Paul B. Ungar, Esq.
Attorney At Law
LEVERAGE - HOW TO USE IT OR LOSE IT
In my more than twenty years of experience as an entertainment lawyer and professional negotiator, I can't begin to count the number of times I've been asked by my clients "Will you be able to get XYZ from the other side for me?" - the XYZ could be anything - more money, more creative control or any of the other numerous issues that inevitably come up in negotiations.
My "stock" answer to my clients is usually the same - "I'm not sure, but I'll try my best to get XYZ for you" - and it's a 100% accurate and honest answer - but I'll let you in on a little secret - I can almost always tell from the very beginning how things are going to turn out - maybe not all the specifics - but definitely in general - and it's not because I'm psychic or I'm the greatest entertainment lawyer that there ever was (although, believe it not, that's been said to me by more than one client for whom I've doubled, tripled, quadrupled, etc. the "other side's" initial offer, got the deal done fast, etc.).
The reason I usually am right about the general outcome is because I know a lot about leverage - what it is and what is isn't - who's got it when, and who doesn't - how to use it for my client's advantage when they've got it - and, perhaps most difficult of all - how to make the best out of a situation where my client doesn't have much of it.
Assuming both sides in a negotiation each have competent representation (and that's often not necessarily the case - but for the purposes of this article, let's presume it is...), leverage is not about one side "tricking" the other side. First of all, in my opinion, negotiations are not a game to be "won" by one side versus the other. If one side could accomplish whatever their goal without the other side and doesn't really need them, why are they even talking - no less bargaining - with them? But if one side actually needs the other side because the other side has otherwise unavailable resources or talent, then compromises may have to be made to get the other side to participate. Hopefully, the final result will be a "win-win" scenario - where each side makes reasonable concessions to the extent necessary to keep the other side happy and motivated so that together, the common goal can be reached.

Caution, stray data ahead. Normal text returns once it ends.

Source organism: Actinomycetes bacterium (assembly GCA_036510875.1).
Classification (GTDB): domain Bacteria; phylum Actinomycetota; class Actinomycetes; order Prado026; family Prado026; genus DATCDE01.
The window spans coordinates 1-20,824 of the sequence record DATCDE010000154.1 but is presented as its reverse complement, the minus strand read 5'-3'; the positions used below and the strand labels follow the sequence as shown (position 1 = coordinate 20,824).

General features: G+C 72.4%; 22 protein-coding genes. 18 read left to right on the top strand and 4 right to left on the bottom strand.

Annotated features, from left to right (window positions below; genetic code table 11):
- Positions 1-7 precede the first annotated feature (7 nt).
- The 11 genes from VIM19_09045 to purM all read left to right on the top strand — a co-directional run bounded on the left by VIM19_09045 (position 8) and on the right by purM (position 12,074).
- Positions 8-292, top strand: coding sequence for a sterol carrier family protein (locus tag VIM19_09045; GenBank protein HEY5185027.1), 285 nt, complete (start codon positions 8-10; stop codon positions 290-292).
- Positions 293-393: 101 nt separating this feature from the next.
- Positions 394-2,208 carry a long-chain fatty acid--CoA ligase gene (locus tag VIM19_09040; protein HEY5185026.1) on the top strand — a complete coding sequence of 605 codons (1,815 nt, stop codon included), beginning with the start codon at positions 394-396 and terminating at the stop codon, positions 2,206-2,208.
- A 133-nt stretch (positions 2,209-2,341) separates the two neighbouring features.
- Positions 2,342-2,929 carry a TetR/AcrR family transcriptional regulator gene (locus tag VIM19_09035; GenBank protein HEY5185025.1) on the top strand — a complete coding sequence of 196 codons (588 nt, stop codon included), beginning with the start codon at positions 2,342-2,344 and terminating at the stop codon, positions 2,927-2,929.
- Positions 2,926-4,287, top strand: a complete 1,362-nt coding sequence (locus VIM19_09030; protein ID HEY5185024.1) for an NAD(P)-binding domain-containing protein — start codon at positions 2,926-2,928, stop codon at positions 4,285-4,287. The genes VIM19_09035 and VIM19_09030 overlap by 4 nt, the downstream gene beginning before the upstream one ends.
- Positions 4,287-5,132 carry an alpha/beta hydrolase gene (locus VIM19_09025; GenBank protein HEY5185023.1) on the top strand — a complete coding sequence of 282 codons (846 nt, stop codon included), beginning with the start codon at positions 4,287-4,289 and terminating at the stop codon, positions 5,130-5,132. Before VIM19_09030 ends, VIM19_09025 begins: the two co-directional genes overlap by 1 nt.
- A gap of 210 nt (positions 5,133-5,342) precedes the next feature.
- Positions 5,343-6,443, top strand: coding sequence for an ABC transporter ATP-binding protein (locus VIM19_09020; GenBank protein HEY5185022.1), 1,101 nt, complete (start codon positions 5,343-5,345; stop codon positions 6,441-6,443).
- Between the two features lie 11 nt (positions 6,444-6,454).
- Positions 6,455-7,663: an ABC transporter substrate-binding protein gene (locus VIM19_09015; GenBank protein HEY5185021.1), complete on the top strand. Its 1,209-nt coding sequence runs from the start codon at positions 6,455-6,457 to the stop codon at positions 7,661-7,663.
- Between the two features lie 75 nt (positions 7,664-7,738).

But even if I am the world's greatest entertainment lawyer, the final result always - and I repeat always - depends primarily on the leverage positions of the parties.
One of the first ways for me to find out about leverage in a given situation is to ask my clients, "Are you willing to get up and walk away from the bargaining table if the other side refuses to make reasonable compromises or insists on unreasonable demands?" Of course, what's "reasonable" or "unreasonable" can vary tremendously and a big part of my job is to educate my clients about this for each different situation. But the key question remains whether my client is willing to "draw a line in the sand" which he or she will not cross. In the beginning (remember this because, if you bear with me and keep reading, what happens later can be verrrrrry different...because of changes in GUESS WHAT), you may have to make compromises that you would rather not. But, if you are willing to get up and walk away from a "bad deal", you "win" no matter what: either you make "livable" compromises within your personal boundaries and do something that you are reasonably willing to do, or you're not "forced" into doing something that you don't want to do. Either way, you "win".
On the other hand, if my client is so desperate to do any deal no matter what - and particularly if the other side knows it - then my client has little or no leverage and no matter how good I am at what I do for a living, there's not much that I or anyone else can do....in the beginning....(again, remember, "in the beginning" isn't "later" - forgive me for being repetitive, but please keep reading....).
Since I represent the corporate side of the equation in certain cases (i.e., record labels, management companies, production companies, etc.) and the artistic side in other cases, I've seen not only how leverage works, but perhaps more importantly, how it is perceived by both companies and artists. For instance, the "stock" record company line to a band is "Well, you're pretty good and we're interested, but there's a lot of good bands out there, so you better sign this...and fast....", the not-so-subtle implication being "don't rock the boat" - i.e., don't mess around with their offer too much or for too long, or you'll blow it. What bands don't realize is the amount of leverage they have just because they're unique. Sure, there's a lot of talented people out there looking for the few deals that remain available these days, but if you're an artist remember: there's nobody that's like you, and they're talking to - and even making an offer to - YOU - so you've got something they need and don't have - YOUR TALENT. Of course, if they're the only game in town and they know it - i.e., no one else has made you an offer - they can "put it to" the band by not making concessions. But if there's another company that's interested in you, that puts a whole different spin on things. You'd be amazed at how freaked out some of my corporate clients get when they feel as if they might "lose" a band to a competitor - and, as a result, they make lots of concessions they don't normally make. Of course, it's not easy to get even one company to be interested, no less two or more at the same time.....but this is an example of...GUESS WHAT.